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Review
. 2017 Jul;17(7):737-749.
doi: 10.1080/14737175.2017.1336087.

Switching From an Oral Dopamine Receptor Agonist to Rotigotine Transdermal Patch: A Review of Clinical Data With a Focus on Patient Perspective

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Review

Switching From an Oral Dopamine Receptor Agonist to Rotigotine Transdermal Patch: A Review of Clinical Data With a Focus on Patient Perspective

Sun Ju Chung et al. Expert Rev Neurother. .

Abstract

Dopamine receptor agonists (DAs) are commonly used to treat Parkinson's disease (PD) and restless legs syndrome (RLS). In certain situations, switching from oral DAs to rotigotine transdermal patch may be beneficial for the patient (e.g., optimal symptom control/side effects/perioperative management, preference for once-daily/non-oral administration, RLS augmentation treatment). Areas covered: This narrative review summarizes available data on DA dose equivalency, dose conversions, switching schedules, safety, tolerability, efficacy and patient treatment preferences of switching from oral DAs to rotigotine (and vice versa) in patients with PD/RLS. The studies were identified in a PubMed search (up to 8 November 2016) using terms ('dopamine receptor agonist' OR 'rotigotine') AND 'switch'. Expert commentary: Randomized controlled studies often do not address the challenges clinicians face in practice, e.g., switching medications within the same class when dosing is not a one-to-one ratio. The authors describe three open-label studies in PD where oral DAs were successfully switched to rotigotine, and review three studies in RLS where oral DAs/levodopa were switched to rotigotine. Finally, the authors provide a suggested tool for switching from oral DAs to rotigotine, which includes dose conversion factors and switching schedules. The authors' view is that low-dose oral DAs (equivalent to ≤8 mg/24 h rotigotine) may be switched overnight.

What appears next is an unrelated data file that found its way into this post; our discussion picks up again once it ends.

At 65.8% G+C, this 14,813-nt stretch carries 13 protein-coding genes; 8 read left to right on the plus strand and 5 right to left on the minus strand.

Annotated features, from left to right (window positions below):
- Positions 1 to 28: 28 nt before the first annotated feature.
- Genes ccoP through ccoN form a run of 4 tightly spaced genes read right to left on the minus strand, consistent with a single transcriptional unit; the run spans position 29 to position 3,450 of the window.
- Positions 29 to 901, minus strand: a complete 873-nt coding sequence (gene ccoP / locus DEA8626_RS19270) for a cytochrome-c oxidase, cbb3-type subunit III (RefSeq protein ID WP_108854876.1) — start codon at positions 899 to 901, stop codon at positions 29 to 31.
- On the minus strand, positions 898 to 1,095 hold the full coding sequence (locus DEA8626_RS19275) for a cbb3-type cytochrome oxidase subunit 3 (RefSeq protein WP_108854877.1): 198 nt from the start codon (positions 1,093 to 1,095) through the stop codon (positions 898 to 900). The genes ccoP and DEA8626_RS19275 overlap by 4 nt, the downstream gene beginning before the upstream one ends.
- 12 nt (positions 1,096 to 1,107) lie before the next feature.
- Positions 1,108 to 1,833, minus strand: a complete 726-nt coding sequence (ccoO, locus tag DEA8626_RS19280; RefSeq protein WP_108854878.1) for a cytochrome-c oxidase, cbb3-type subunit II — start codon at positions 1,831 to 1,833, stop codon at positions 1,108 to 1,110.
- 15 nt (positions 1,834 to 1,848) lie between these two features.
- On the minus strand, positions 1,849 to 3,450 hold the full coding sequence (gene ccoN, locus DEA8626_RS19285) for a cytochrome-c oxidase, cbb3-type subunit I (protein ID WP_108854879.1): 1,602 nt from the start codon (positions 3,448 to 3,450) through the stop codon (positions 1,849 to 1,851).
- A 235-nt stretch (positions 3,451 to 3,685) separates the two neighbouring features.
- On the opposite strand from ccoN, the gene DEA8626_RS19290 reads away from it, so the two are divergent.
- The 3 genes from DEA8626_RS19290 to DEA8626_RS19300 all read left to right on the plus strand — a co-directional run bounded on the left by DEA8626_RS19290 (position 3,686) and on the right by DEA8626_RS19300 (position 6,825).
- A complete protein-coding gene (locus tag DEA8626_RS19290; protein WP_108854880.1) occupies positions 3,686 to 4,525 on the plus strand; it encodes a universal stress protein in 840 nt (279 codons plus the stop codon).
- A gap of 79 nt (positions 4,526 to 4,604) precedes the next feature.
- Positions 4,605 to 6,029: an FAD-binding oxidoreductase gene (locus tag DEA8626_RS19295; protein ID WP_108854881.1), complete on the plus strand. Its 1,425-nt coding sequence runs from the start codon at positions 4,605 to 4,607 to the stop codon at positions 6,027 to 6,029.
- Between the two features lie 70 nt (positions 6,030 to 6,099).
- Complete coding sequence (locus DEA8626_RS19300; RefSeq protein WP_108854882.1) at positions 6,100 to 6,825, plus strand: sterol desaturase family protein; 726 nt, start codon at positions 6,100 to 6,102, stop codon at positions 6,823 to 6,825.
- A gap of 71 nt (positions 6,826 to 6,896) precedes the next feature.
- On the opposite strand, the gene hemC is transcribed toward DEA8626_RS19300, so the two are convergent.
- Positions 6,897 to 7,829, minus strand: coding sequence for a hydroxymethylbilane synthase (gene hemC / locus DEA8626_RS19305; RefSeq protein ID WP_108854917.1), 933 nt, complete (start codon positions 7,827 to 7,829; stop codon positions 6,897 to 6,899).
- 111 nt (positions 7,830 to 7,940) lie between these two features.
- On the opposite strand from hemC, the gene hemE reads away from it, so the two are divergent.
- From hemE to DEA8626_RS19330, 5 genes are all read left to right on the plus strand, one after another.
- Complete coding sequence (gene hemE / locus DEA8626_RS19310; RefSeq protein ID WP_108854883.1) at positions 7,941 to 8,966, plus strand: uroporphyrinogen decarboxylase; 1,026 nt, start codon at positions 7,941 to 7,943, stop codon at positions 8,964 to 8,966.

Keywords: Dopamine receptor agonists; Parkinson’s disease; drug switching; restless legs syndrome; rotigotine.

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